Because of its simplicity, noninvasiveness and low cost, standard 12-lead electrocardiography (ECG) is used as the primary clinical tool to diagnose changes in heart conditions. It has been shown as the single adequate source to diagnose cardiac rhythm1 and morphology2, such as cardiac arrhythmia3, acute and prior myocardial infarctions4, pericardial disease5 and atrial or ventricular enlargement6.

The value of automatic 12-lead ECG diagnostic approaches lies in their ability to screen the general population and to provide an additional opinion for health care providers. Since 1957, attempts have been made to automate interpretation of ECG recordings, with emphasis on atrial fibrillation (AF)-related findings. Yet, currently available automated algorithms have demonstrated mediocre performance7. Thus, despite current technologies, particularly in the areas of advanced machine learning and artificial intelligence (AI) methods, the clinical utility of automated ECG interpretations remains limited and standard 12-lead ECG recordings are still evaluated by cardiologists. There are several challenges that embrace the design of clinically relevant automated algorithms of classification of cardiac conditions from 12-lead ECGs. Achieving high accuracy is the first step. Note that even experienced cardiologists can disagree, thus achieving high accuracy is challenging even for cardiologists8. In recent years, advanced machine learning and AI methods have been applied to classify one-lead ECGs2,9,10,11 and have provide sensitivity to most rhythm classes slightly exceeding that of the average cardiologist. These methods comprise a deep genetic ensemble of classifiers12,13, attention mechanisms on ECG strip14, feature extraction and voting methods15, different pattern recognitions based on transforms, e.g., wavelet transform16, unique feature utilization, e.g., output of Welch transform17, discrete Fourier transform17, spectral power density transform17 and evolutionary neural systems18. However, to date, all these methods have only been applied on single-lead ECG, and therefore are only suitable for classification of select diseases, which are mainly rhythm conditions. Translation of such algorithms to 12-lead ECG recordings, which enable detection of both rhythm and morphology conditions, is complicated by the format of available databases which are sometimes available in digital signal format and sometimes as machine plot images. Thus, a general, hybrid approach that allows for disease identification from both types must be developed. Moreover, because machine plot images are now scanned by mobile devices, the approach must take into account artifacts introduced by mobile device image acquisition. In addition, standardization of the applied algorithms requires a large dataset at the development stage. However, to the best of our knowledge, a database with standard, open-source, 12-lead ECG records from a heterogenous group of patients and healthy volunteers, that includes both digital and machine plot formats, does not exist. Apart from the aforementioned technical hurdles, multiple disorders are often concomitantly present in the same ECG record. However, the majority of the published methods classify the ECG into a single disease category3,19,20. In addition, as an AI system must be trained on labeled data, there will always be disorders which do not appear in a specific training dataset, questioning the applicability of such algorithms to these additional diseases. Thus, only a generic architecture that can be applied to many disease types and which can detect all disorders appearing in the same record, will be of physiological relevance.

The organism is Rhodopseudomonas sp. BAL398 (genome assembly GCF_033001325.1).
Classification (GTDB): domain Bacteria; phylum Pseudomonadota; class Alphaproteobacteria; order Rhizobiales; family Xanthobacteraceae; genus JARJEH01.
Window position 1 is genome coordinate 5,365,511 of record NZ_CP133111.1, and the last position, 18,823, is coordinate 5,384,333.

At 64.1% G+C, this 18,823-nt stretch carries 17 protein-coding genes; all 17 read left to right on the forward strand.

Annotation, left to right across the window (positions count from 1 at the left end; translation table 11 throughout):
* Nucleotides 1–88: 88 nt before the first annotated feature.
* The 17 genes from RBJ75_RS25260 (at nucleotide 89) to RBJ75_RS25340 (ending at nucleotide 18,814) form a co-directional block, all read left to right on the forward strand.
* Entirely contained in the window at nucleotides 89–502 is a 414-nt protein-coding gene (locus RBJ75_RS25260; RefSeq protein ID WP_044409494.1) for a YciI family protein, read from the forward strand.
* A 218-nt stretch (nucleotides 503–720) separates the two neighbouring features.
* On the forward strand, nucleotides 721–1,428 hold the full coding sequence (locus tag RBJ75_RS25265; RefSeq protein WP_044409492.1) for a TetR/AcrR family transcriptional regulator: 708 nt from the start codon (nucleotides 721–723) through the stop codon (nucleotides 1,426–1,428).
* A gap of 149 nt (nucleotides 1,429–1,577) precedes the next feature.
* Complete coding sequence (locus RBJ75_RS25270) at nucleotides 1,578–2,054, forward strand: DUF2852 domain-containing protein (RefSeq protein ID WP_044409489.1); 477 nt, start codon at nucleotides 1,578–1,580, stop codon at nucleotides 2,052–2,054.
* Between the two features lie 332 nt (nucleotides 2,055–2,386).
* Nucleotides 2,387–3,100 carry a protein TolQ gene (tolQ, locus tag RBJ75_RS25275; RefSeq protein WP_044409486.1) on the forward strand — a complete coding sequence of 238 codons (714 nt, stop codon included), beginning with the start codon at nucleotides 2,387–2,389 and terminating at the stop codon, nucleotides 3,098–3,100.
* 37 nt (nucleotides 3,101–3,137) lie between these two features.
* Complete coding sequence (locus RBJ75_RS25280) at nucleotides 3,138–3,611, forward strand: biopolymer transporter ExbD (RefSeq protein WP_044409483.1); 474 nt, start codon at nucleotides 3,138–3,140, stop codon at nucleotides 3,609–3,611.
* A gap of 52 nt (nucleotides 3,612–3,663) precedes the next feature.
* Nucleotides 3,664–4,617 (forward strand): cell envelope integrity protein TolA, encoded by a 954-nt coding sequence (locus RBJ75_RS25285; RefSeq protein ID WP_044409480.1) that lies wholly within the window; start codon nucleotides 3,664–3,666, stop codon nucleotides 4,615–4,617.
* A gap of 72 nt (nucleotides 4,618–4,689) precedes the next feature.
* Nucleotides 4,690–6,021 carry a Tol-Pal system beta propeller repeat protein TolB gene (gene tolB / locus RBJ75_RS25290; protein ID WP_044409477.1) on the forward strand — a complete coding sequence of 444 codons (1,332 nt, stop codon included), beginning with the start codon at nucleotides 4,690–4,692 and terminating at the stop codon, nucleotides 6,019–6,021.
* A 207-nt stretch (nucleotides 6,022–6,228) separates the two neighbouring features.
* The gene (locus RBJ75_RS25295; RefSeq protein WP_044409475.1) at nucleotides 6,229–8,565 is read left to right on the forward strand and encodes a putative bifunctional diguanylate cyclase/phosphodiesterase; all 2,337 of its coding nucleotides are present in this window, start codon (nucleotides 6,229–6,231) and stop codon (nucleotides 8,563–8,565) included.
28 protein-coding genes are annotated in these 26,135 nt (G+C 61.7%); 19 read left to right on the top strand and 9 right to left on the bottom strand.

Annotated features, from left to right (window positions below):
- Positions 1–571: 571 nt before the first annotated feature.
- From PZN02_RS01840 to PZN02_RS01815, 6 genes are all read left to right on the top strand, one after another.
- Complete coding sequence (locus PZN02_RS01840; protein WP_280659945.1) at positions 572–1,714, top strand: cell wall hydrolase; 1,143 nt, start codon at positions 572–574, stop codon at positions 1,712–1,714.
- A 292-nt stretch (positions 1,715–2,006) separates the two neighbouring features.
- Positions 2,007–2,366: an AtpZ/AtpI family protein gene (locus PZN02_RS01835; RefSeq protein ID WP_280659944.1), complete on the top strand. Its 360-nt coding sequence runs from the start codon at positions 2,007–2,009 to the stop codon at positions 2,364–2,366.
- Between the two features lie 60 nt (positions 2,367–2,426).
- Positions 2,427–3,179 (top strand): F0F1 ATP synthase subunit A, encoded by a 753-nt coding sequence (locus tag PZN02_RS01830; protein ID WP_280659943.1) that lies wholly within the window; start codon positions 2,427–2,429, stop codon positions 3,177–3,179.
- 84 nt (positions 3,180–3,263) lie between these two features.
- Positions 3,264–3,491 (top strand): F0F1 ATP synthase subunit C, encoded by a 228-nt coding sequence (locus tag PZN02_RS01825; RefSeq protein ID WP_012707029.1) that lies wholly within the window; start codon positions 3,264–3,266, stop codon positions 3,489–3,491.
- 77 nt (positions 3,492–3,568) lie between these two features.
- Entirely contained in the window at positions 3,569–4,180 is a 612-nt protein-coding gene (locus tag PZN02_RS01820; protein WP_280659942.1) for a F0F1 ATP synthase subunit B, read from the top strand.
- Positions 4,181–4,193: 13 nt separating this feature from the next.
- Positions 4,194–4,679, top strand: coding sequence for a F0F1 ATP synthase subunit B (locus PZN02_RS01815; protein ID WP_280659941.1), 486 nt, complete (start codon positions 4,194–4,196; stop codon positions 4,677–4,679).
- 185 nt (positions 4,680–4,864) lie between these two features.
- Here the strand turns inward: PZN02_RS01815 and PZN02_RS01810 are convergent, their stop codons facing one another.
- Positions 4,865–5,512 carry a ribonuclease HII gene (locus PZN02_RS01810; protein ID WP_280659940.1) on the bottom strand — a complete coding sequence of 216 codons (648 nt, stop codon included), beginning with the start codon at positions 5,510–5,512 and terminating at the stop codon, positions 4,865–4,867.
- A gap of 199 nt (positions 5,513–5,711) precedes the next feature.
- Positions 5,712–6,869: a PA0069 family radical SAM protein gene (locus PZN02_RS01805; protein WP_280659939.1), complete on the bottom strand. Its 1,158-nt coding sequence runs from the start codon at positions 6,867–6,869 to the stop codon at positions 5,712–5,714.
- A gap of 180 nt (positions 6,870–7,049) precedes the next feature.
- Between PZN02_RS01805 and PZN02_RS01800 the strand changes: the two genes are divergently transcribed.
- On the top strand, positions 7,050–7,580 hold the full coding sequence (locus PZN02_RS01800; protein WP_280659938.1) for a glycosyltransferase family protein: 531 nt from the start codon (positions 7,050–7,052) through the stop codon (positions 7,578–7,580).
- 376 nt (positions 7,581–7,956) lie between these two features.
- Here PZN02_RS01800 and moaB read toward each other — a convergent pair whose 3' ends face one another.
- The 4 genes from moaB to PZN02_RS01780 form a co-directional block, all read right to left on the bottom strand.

This work aimed to develop a two-way approach to a standard 12-lead ECG database, that can use as an input either standard digital or image 12-lead ECG signals and would classify recordings as normal sinus or one or more of the following disorder types: atrial fibrillation (AF), first-degree atrioventricular block (I-AVB), left bundle branch block (LBBB), right bundle branch block (RBBB), premature atrial contraction (PAC), premature ventricular contraction (PVC), ST-segment depression (STD) or ST-segment elevation (STE). There are several innovative aspects that are included in this paper: (1) This proof-of-concept work demonstrated that an automated ECG interpretation system can be created and can reach high accuracy using deep learning tools. (2) An open-source database, which is accessible upon request and is compatible with a well-known and frequently used deep learning framework (PyTorch), was established. (3) The work developed a generic deep network architecture that can be applied to many diseases of different types with high accuracy, can detect all disorders appearing in the same record, and can be extended to additional diseases with relatively minimal effort. (4) The deep network architecture proved compatible with both digital 12-lead signals (i.e., 13 signals) and with standard plots of all leads, which are typically printed on paper. (5) The deep network architecture proved compatible with images with background noise and change of plot perspective that observed when ECG plot is captured by mobile device. Achieving these innovative aspects will promote the generation of an automated 12-lead ECG diagnostic system that will allow for screening of the general population in any clinic equipped with a standard 12-lead ECG machine and provide a second opinion for the health care provider.


The database, analytic methods, and study materials that support the findings of this study are available upon request.